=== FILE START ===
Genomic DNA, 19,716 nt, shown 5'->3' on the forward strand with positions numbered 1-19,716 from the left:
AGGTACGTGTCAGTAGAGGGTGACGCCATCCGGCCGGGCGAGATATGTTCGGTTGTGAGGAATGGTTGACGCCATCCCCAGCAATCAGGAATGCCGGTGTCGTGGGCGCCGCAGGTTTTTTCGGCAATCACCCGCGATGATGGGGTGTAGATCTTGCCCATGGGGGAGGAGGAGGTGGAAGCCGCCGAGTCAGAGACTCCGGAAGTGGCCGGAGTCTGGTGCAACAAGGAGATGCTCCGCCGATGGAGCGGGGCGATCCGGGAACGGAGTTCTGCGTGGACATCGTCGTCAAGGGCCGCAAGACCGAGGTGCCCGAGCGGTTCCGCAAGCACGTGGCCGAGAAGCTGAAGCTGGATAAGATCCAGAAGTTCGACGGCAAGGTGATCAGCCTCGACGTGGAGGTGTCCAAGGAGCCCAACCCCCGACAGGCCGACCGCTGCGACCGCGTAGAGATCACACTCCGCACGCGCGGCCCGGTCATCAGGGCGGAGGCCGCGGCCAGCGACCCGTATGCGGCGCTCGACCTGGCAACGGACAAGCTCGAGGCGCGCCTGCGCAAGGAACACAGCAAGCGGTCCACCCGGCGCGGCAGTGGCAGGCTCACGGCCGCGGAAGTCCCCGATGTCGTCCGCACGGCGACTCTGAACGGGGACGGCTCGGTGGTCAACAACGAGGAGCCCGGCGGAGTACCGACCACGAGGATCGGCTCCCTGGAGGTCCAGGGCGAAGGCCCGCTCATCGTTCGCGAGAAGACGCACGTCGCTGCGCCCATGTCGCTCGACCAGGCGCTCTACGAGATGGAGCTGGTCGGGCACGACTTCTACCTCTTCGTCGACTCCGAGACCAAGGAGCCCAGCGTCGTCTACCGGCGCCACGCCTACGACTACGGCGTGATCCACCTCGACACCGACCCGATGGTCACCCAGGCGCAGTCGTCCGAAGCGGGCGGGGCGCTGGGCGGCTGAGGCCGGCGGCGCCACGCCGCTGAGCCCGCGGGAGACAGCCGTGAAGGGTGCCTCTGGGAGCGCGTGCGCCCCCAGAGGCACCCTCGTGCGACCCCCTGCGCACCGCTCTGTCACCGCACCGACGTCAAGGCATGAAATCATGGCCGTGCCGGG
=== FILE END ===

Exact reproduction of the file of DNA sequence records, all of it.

Genomic DNA, 19,716 nt, shown 5'->3' on the forward strand with positions numbered 1-19,716 from the left:
AGGTACGTGTCAGTAGAGGGTGACGCCATCCGGCCGGGCGAGATATGTTCGGTTGTGAGGAATGGTTGACGCCATCCCCAGCAATCAGGAATGCCGGTGTCGTGGGCGCCGCAGGTTTTTTCGGCAATCACCCGCGATGATGGGGTGTAGATCTTGCCCATGGGGGAGGAGGAGGTGGAAGCCGCCGAGTCAGAGACTCCGGAAGTGGCCGGAGTCTGGTGCAACAAGGAGATGCTCCGCCGATGGAGCGGGGCGATCCGGGAACGGAGTTCTGCGTGGACATCGTCGTCAAGGGCCGCAAGACCGAGGTGCCCGAGCGGTTCCGCAAGCACGTGGCCGAGAAGCTGAAGCTGGATAAGATCCAGAAGTTCGACGGCAAGGTGATCAGCCTCGACGTGGAGGTGTCCAAGGAGCCCAACCCCCGACAGGCCGACCGCTGCGACCGCGTAGAGATCACACTCCGCACGCGCGGCCCGGTCATCAGGGCGGAGGCCGCGGCCAGCGACCCGTATGCGGCGCTCGACCTGGCAACGGACAAGCTCGAGGCGCGCCTGCGCAAGGAACACAGCAAGCGGTCCACCCGGCGCGGCAGTGGCAGGCTCACGGCCGCGGAAGTCCCCGATGTCGTCCGCACGGCGACTCTGAACGGGGACGGCTCGGTGGTCAACAACGAGGAGCCCGGCGGAGTACCGACCACGAGGATCGGCTCCCTGGAGGTCCAGGGCGAAGGCCCGCTCATCGTTCGCGAGAAGACGCACGTCGCTGCGCCCATGTCGCTCGACCAGGCGCTCTACGAGATGGAGCTGGTCGGGCACGACTTCTACCTCTTCGTCGACTCCGAGACCAAGGAGCCCAGCGTCGTCTACCGGCGCCACGCCTACGACTACGGCGTGATCCACCTCGACACCGACCCGATGGTCACCCAGGCGCAGTCGTCCGAAGCGGGCGGGGCGCTGGGCGGCTGAGGCCGGCGGCGCCACGCCGCTGAGCCCGCGGGAGACAGCCGTGAAGGGTGCCTCTGGGAGCGCGTGCGCCCCCAGAGGCACCCTCGTGCGACCCCCTGCGCACCGCTCTGTCACCGCACCGACGTCAAGGCATGAAATCATGGCCGTGCCGGG